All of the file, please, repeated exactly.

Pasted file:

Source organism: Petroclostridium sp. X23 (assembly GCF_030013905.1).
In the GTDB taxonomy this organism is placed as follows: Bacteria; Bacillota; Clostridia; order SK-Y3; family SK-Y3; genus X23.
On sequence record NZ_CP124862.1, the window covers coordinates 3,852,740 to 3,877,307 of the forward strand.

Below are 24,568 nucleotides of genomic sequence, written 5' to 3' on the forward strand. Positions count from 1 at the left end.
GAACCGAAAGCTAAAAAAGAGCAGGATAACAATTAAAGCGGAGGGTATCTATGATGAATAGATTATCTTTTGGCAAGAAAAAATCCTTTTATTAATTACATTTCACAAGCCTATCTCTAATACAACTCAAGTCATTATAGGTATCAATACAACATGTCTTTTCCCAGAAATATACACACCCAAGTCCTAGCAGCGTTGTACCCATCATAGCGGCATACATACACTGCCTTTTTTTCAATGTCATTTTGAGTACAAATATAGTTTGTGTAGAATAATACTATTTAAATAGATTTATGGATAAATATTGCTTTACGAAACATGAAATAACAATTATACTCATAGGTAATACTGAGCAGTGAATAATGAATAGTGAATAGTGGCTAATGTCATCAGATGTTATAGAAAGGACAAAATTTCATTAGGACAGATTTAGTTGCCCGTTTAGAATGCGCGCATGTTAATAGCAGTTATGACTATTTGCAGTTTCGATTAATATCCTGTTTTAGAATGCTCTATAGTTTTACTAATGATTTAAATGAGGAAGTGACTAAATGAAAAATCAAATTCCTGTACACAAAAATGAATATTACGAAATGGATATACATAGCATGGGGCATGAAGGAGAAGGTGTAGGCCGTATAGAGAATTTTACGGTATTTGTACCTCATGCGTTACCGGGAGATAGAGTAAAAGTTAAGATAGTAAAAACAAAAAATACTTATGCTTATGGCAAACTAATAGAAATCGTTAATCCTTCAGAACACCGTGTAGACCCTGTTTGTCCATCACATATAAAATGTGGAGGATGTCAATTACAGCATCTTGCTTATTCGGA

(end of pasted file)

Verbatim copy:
Source organism: Petroclostridium sp. X23 (assembly GCF_030013905.1).
In the GTDB taxonomy this organism is placed as follows: Bacteria; Bacillota; Clostridia; order SK-Y3; family SK-Y3; genus X23.
On sequence record NZ_CP124862.1, the window covers coordinates 3,852,740 to 3,877,307 of the forward strand.

Below are 24,568 nucleotides of genomic sequence, written 5' to 3' on the forward strand. Positions count from 1 at the left end.
GAACCGAAAGCTAAAAAAGAGCAGGATAACAATTAAAGCGGAGGGTATCTATGATGAATAGATTATCTTTTGGCAAGAAAAAATCCTTTTATTAATTACATTTCACAAGCCTATCTCTAATACAACTCAAGTCATTATAGGTATCAATACAACATGTCTTTTCCCAGAAATATACACACCCAAGTCCTAGCAGCGTTGTACCCATCATAGCGGCATACATACACTGCCTTTTTTTCAATGTCATTTTGAGTACAAATATAGTTTGTGTAGAATAATACTATTTAAATAGATTTATGGATAAATATTGCTTTACGAAACATGAAATAACAATTATACTCATAGGTAATACTGAGCAGTGAATAATGAATAGTGAATAGTGGCTAATGTCATCAGATGTTATAGAAAGGACAAAATTTCATTAGGACAGATTTAGTTGCCCGTTTAGAATGCGCGCATGTTAATAGCAGTTATGACTATTTGCAGTTTCGATTAATATCCTGTTTTAGAATGCTCTATAGTTTTACTAATGATTTAAATGAGGAAGTGACTAAATGAAAAATCAAATTCCTGTACACAAAAATGAATATTACGAAATGGATATACATAGCATGGGGCATGAAGGAGAAGGTGTAGGCCGTATAGAGAATTTTACGGTATTTGTACCTCATGCGTTACCGGGAGATAGAGTAAAAGTTAAGATAGTAAAAACAAAAAATACTTATGCTTATGGCAAACTAATAGAAATCGTTAATCCTTCAGAACACCGTGTAGACCCTGTTTGTCCATCACATATAAAATGTGGAGGATGTCAATTACAGCATCTTGCTTATTCGGA